New York, March 26, 2003 -- The Ingush authorities have given the international medical humanitarian organization Doctors Without Borders/Médecins Sans Frontières (MSF) until March 26, 2003, to destroy 180 shelters constructed by MSF for the most vulnerable displaced Chechens in neighboring Ingushetia. This order represents an additional obstacle preventing humanitarian organizations from aiding a population increasingly threatened by forced repatriation.
These shelters are constructed of plywood on concrete foundations and are equipped with a gas stove and electricity. Showers and toilets have been constructed outside. In addition to the 180 shelters that have already been built, 1020 additional such shelters are currently under construction or planned to be built by the end of 2003 by MSF in Ingushetia.
The work in progress was interrupted by this new order. MSF, however, had previously received verbal guarantees from the president of Ingushetia, as well as all the necessary written authorization, to carry out this shelter construction project at a cost of approximately one million US dollars. By suddenly claiming that these shelters do not conform to urban building codes, the local judicial and administrative authorities have imposed a new obstacle to providing much-needed assistance to war-affected Chechen civilians.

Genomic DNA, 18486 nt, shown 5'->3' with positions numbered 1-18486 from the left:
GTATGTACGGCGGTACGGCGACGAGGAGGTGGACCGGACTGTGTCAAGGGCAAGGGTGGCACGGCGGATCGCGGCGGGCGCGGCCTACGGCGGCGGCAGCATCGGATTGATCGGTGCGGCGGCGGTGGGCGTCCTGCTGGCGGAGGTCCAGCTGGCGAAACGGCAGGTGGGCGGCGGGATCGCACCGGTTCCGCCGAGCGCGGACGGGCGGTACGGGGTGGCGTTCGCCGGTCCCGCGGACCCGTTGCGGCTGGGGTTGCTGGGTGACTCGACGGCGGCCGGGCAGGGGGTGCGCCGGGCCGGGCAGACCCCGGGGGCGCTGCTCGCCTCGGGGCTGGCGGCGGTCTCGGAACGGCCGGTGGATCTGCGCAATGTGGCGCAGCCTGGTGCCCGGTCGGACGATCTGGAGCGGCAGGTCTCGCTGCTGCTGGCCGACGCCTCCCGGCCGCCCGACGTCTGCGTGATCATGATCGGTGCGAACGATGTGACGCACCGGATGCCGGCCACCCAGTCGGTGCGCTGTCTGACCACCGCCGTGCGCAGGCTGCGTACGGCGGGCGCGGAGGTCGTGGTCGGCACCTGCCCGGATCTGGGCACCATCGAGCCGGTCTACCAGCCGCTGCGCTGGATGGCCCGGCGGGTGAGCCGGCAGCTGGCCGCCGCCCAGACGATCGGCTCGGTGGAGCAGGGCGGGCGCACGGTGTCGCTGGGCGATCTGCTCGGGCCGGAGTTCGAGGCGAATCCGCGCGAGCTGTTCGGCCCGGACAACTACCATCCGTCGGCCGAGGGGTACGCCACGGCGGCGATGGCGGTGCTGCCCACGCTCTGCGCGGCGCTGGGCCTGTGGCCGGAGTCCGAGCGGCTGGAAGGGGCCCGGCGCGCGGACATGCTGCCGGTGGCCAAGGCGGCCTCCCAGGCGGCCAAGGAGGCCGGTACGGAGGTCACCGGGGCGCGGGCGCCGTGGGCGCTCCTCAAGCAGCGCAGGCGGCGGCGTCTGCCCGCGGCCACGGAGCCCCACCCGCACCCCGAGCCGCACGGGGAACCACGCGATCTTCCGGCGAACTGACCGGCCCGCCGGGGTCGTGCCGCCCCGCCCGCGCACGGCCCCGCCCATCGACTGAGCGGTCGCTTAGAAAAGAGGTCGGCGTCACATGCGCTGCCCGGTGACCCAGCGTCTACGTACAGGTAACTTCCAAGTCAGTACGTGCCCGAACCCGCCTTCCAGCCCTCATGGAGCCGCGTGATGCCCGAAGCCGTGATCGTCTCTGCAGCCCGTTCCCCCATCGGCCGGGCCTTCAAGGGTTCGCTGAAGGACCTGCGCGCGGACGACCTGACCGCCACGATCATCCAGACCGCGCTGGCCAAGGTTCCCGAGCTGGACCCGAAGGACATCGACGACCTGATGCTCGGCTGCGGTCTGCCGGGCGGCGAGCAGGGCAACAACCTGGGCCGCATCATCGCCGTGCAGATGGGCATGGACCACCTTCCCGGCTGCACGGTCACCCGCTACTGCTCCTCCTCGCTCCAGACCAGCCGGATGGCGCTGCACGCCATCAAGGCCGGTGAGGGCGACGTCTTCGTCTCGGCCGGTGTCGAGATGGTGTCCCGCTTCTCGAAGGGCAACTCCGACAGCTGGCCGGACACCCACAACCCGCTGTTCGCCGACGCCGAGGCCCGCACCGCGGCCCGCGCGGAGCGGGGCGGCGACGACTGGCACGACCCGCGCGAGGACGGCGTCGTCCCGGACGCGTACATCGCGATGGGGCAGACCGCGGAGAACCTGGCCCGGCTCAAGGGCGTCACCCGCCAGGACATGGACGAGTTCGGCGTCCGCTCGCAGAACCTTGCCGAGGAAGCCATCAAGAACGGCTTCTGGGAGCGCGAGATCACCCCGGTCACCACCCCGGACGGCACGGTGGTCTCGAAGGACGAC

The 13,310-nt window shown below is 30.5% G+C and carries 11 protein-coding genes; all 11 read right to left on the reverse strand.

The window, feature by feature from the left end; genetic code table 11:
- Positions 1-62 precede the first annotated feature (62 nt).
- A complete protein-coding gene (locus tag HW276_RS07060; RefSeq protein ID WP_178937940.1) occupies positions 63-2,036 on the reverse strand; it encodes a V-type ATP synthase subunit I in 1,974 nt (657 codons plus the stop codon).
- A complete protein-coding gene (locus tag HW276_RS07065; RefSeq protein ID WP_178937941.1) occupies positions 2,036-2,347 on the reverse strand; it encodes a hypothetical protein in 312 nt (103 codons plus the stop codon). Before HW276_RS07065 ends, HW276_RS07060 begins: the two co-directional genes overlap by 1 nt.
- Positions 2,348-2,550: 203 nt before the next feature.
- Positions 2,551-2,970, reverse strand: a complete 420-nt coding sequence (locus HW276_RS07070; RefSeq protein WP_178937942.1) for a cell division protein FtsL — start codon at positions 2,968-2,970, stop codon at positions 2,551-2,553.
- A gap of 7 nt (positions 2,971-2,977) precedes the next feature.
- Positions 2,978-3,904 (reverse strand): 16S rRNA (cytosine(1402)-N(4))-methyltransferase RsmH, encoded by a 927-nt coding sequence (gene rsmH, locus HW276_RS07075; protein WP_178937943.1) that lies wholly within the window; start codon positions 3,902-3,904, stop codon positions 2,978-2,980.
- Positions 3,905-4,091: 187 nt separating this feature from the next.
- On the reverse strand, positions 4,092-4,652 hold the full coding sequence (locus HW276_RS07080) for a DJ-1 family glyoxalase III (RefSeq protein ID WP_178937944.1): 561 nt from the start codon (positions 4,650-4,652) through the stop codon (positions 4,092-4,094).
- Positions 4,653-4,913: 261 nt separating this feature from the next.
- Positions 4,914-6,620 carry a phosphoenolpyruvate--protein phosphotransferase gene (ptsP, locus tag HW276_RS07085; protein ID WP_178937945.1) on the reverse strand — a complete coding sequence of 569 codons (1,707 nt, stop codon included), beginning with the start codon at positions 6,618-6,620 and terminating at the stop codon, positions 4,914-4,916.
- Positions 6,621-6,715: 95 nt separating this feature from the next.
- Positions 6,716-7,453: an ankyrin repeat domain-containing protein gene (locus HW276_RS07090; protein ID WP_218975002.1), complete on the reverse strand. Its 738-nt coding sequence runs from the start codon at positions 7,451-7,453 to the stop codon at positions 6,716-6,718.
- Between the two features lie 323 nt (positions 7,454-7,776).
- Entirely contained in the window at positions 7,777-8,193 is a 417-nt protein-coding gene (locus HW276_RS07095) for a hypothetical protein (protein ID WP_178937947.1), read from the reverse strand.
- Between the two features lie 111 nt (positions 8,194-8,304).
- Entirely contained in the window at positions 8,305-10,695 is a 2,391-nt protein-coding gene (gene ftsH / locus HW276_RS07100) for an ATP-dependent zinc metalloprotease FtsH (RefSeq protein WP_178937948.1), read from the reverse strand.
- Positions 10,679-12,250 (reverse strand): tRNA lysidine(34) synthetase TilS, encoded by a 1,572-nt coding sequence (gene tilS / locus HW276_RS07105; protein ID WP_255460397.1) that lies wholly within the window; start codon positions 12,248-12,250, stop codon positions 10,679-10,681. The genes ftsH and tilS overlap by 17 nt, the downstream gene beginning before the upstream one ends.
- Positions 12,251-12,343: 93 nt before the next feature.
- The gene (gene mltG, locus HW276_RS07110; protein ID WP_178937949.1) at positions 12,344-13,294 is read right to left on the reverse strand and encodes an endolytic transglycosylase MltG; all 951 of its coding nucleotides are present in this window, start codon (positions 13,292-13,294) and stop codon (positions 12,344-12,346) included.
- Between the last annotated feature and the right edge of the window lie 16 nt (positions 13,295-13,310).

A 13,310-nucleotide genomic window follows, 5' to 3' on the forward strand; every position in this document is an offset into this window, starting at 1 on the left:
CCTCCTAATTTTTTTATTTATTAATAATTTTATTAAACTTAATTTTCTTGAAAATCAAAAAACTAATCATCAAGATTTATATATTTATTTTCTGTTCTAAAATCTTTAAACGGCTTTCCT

These shelters are destined for displaced Chechen families who do not want to return to Chechnya and are currently living in deplorable conditions in weather-beaten tents and abandoned buildings in Ingushetia. At the end of January, MSF met with all of the families living in the tented camps in Ingushetia to determine their housing needs. Of 3,191 families (16,426 individuals) surveyed, 98% did not want to return to Chechnya and 92% gave insecurity as the main reason for this reluctance.
Displaced Chechens risk their lives by returning to Chechnya where insecurity and violence continues. Yet the pressures to return have been since the spring of 2002, especially for those living in the tented camps. Military detachments near the camps and the deletion of names from lists of beneficiaries of humanitarian assistance compound military closures of certain camps. The Aki Yurt camp was emptied in such a manner in December 2002.
The insecurity in the region extends to aid workers. Arjan Erkel, MSF head of mission in neighboring Dagestan, was kidnapped in Makhachkala on August 12, 2002, and MSF still has no news of his whereabouts. It is the responsibility of the Russian authorities to do everything in their power to obtain the immediate release of Arjan.
MSF is demanding that the Ingush and federal Russian authorities provide humanitarian organizations with the guarantees necessary to provide displaced persons with proper assistance, as well as assurances that these same persons will not be forced to return to Chechnya. MSF also urges United Nations agencies and the donor community to defend the right to refuge for war-affected Chechen populations.
MSF has been present in the North Caucasus since 1999 providing assistance to civilians in Chechnya, Ingushetia, as well as Dagestan, where programs are currently suspended due to the kidnapping of Arjan Erkel.